Declan Toohey, Contributor.
Adam Sandler became a Hollywood bigshot just before I was born, and for that I’ll be forever grateful. Had I been an adult around the time Billy Madison (1995) or Happy Gilmore (1996) came out, there’s a good chance I would have dismissed them as mindless entertainment. God knows enough critics did at the time, and continue to do so with Sandler’s movies to this day.
Now, I won’t say that Sandler deserves Academy Awards for his early performances, but nevertheless his nineties movies were a source of great joy for me during my childhood, as I’m sure they were for many other people my age. What’s more, in Paul Thomas Anderson’s Punch Drunk Love (2002), he proved he could be a serious actor, and now he gives his best performance yet in Noah Baumbach’s The Meyerowitz Stories playing Danny Meyerowitz, a terrible artist but terrific father.
Like almost all of Baumbach’s movies, The Meyerowitz Stories takes as its subject a dysfunctional family who are intelligent, funny and, above all, unhappy. Since his debut feature Kicking and Screaming (1995), a film about recent college graduates who aren’t yet ready to face the real world (sound familiar?), Baumbach has always come across as a combination of Woody Allen and Richard Linklater: his characters are part neurotic, part whimsical, always loquacious, and predominately intellectual. Yet, movies like Margot at the Wedding (2007) and Greenberg (2010) were at times difficult to enjoy due to their cold protagonists, The Meyerowitz Stories develops their thematic concerns—the effects of bad parenting on young and adult children, how success is always relative, and the desire for a happier family—while its dimensional characters draw empathy and identification from the viewer to result in one of the best dramedies of the year.
We begin with how any Sandler vehicle should begin: his trademark yelling. He’s looking for a parking spot in Manhattan with his daughter Eliza (Grace van Patten), so that they can have dinner with Danny’s father Harold (Dustin Hoffman), his sister Jean (Elizabeth Marvel), and Harold’s fourth wife Maureen (Emma Thompson). Here, in the opening minutes, Baumbach uses a comic scene to foreshadow the film’s deeper issues, for just as Danny’s search for a parking spot is futile, so too is his need to impress his father. Later, Danny will learn that the little things in life aren’t worth getting frustrated over, and that he shouldn’t always put his father before himself. Until then, he must help arrange a retrospective for his artist father, all the while contending with Harold’s arrogant outlook on life and disappointment with Danny for not pursuing his once-promising career as a musician.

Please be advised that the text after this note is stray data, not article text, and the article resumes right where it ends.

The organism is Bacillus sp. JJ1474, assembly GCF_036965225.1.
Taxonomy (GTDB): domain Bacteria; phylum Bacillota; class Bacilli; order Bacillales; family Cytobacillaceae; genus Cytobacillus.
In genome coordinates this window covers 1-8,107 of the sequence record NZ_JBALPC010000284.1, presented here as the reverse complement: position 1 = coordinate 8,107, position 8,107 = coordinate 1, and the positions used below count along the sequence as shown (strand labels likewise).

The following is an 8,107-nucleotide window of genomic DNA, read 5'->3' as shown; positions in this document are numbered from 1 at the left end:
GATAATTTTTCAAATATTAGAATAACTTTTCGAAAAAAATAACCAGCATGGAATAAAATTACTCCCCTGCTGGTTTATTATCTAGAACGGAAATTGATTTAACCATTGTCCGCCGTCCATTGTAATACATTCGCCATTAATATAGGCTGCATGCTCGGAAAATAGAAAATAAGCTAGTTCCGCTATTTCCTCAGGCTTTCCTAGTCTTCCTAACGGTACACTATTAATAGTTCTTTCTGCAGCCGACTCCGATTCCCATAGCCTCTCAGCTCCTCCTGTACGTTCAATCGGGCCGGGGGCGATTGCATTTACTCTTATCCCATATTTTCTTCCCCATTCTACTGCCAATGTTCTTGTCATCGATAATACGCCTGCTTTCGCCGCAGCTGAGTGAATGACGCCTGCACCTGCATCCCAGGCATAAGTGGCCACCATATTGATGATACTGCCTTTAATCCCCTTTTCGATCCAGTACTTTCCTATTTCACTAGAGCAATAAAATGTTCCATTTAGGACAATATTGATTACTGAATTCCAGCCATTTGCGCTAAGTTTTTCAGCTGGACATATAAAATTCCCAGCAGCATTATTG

After Eliza leaves to study Film at Bard—she makes arty sexploitation films for fun, and Baumbach has equal amounts of fun sending up the Student Film—Danny shares some time with Harold. They play pool, eat pancakes, watch Legal Eagles (1986), and briefly mention Matthew (Ben Stiller), Danny’s half-brother, who will soon be visiting from L.A. Before Matthew arrives, however, Harold receives a phone call from old friend L.J. Shapiro (Judd Hirsch), who invites him to his latest exhibition at MoMA. Harold and Danny wear tuxedos to the opening night, much to the enjoyment of everyone else, and before Harold begins to see the ‘average’ work on display, he hobbles out of the building, half shuffling, half running, as Danny chases in pursuit.
This might not sound like much of a first act, but those familiar with Baumbach’s work will know that the comedy and humanity of his films are conveyed primarily through the plentiful dialogue he gives to his characters. Nevertheless, once Matthew arrives in New York the family dynamic becomes more complex, and is complicated further still when Harold is hospitalised following a hematoma. The siblings grow closer as Harold’s condition deteriorates, yet there is, of course, more than one kerfuffle along the way, including an obligatory, awkward fist-fight between Danny and Matt.
Ultimately, what separates The Meyerowitz Stories from more conventional movies about failed ambitions and the difficulties of facing up to them is that Danny, despite his upper-middle-class privilege, is so ordinary as to almost be insignificant. Were this a Hollywood movie, he would probably sacrifice everything for a career in music, only stopping once he realised his dream. Instead, he grows to accept the way his life has turned out, yet makes minor changes to it so as to improve his overall quality of living. Baumbach understands that the ordinary character is not necessarily one who fulfils what one believes to be one’s purpose in life, but rather one who discovers the lifestyle that is most suited towards one’s needs and interests in life. Thankfully, his ordinary characters make for a compelling drama, and given that he’s released five features and a documentary in the last seven years, one can only hope that he’ll remain as prolific for the foreseeable future.
The Meyerowitz Stories (New and Selected) is available now on Netflix.